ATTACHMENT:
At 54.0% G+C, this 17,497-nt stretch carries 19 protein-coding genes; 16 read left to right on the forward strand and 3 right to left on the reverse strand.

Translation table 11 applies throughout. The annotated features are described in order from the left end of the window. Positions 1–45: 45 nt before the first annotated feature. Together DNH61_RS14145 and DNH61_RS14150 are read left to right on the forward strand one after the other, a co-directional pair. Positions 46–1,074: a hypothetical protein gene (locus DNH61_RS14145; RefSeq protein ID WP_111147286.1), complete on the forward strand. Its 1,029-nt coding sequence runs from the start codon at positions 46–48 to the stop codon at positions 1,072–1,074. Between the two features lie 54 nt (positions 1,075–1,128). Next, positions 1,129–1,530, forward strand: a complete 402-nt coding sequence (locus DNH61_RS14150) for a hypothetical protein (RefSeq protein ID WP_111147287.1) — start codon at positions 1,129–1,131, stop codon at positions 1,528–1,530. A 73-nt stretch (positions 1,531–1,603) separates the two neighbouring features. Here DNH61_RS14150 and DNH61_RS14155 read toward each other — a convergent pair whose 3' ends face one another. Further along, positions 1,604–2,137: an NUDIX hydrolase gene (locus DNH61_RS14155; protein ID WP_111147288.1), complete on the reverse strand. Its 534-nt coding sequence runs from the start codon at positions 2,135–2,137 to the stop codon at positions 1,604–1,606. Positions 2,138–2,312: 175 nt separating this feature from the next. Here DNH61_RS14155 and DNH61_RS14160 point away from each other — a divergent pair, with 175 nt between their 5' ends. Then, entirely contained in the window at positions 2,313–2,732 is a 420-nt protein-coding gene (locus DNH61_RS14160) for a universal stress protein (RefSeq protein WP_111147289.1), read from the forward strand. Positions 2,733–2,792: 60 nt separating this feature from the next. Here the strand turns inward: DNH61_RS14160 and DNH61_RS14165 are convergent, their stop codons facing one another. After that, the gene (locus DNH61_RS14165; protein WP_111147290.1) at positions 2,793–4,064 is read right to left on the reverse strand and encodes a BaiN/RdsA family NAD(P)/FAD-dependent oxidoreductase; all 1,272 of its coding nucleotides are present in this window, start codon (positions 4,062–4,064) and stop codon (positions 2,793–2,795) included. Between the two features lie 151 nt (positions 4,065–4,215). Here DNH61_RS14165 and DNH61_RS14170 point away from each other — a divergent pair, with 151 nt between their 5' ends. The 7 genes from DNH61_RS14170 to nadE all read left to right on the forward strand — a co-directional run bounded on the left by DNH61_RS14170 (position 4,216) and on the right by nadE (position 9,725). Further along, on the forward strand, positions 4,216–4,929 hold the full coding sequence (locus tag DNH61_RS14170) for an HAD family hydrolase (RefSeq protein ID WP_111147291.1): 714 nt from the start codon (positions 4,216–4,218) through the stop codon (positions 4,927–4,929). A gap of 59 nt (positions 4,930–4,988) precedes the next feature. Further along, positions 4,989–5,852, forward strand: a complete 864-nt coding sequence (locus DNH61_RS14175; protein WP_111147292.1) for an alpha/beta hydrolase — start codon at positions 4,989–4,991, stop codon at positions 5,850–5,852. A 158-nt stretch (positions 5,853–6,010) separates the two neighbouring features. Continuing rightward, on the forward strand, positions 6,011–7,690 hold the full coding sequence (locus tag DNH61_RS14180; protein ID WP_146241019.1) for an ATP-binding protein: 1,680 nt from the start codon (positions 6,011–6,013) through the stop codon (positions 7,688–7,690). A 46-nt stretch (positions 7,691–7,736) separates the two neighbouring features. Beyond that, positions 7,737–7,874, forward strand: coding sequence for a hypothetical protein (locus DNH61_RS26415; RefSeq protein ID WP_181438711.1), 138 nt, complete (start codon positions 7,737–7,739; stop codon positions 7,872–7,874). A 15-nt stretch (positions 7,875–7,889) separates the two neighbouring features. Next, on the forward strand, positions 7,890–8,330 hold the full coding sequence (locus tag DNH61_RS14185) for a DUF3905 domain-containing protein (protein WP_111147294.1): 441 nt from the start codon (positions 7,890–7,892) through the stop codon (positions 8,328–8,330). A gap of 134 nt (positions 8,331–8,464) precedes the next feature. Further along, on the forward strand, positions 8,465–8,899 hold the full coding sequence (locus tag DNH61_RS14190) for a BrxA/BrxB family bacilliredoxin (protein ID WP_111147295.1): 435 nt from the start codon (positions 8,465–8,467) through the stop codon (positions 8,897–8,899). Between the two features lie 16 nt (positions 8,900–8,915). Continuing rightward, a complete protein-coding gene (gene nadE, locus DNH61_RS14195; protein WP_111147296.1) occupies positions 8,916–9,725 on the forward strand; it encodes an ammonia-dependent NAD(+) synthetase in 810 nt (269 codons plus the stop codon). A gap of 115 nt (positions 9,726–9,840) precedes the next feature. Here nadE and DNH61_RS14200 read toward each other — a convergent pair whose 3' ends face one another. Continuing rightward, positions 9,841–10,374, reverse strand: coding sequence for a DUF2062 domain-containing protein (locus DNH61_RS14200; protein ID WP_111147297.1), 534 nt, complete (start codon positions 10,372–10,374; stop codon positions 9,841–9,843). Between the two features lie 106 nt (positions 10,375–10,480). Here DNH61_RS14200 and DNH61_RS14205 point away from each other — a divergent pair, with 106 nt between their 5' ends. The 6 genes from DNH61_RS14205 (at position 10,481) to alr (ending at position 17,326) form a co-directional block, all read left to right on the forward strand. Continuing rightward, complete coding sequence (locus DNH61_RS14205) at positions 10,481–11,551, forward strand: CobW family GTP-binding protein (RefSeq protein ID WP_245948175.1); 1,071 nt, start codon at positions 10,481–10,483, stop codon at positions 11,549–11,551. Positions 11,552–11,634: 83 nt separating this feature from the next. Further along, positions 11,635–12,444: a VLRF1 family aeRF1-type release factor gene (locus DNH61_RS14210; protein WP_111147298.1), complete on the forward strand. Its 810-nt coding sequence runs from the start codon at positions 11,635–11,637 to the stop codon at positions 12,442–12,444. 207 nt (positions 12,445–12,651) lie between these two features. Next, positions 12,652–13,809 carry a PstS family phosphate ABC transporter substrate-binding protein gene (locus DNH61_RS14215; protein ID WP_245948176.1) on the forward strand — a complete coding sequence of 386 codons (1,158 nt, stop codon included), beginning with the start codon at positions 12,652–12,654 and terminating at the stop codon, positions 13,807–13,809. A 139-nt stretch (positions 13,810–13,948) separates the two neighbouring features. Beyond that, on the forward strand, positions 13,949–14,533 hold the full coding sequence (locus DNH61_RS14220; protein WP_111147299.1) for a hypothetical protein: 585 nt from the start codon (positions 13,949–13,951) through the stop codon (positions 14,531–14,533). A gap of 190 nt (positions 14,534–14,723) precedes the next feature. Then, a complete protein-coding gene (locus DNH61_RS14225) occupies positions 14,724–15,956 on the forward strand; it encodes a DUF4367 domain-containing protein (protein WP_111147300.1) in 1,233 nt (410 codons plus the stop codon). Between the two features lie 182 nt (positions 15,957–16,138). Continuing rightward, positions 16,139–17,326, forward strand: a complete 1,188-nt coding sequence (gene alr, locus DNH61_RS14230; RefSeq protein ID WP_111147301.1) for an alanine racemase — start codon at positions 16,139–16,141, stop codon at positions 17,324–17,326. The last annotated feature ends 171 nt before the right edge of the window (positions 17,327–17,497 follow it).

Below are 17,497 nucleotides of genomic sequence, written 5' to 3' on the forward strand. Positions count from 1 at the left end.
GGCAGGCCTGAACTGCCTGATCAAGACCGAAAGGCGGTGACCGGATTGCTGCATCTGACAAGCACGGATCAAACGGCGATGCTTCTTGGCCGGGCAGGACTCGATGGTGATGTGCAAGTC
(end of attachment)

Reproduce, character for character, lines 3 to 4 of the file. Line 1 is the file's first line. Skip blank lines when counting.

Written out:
Below are 17,497 nucleotides of genomic sequence, written 5' to 3' on the forward strand. Positions count from 1 at the left end.
GGCAGGCCTGAACTGCCTGATCAAGACCGAAAGGCGGTGACCGGATTGCTGCATCTGACAAGCACGGATCAAACGGCGATGCTTCTTGGCCGGGCAGGACTCGATGGTGATGTGCAAGTC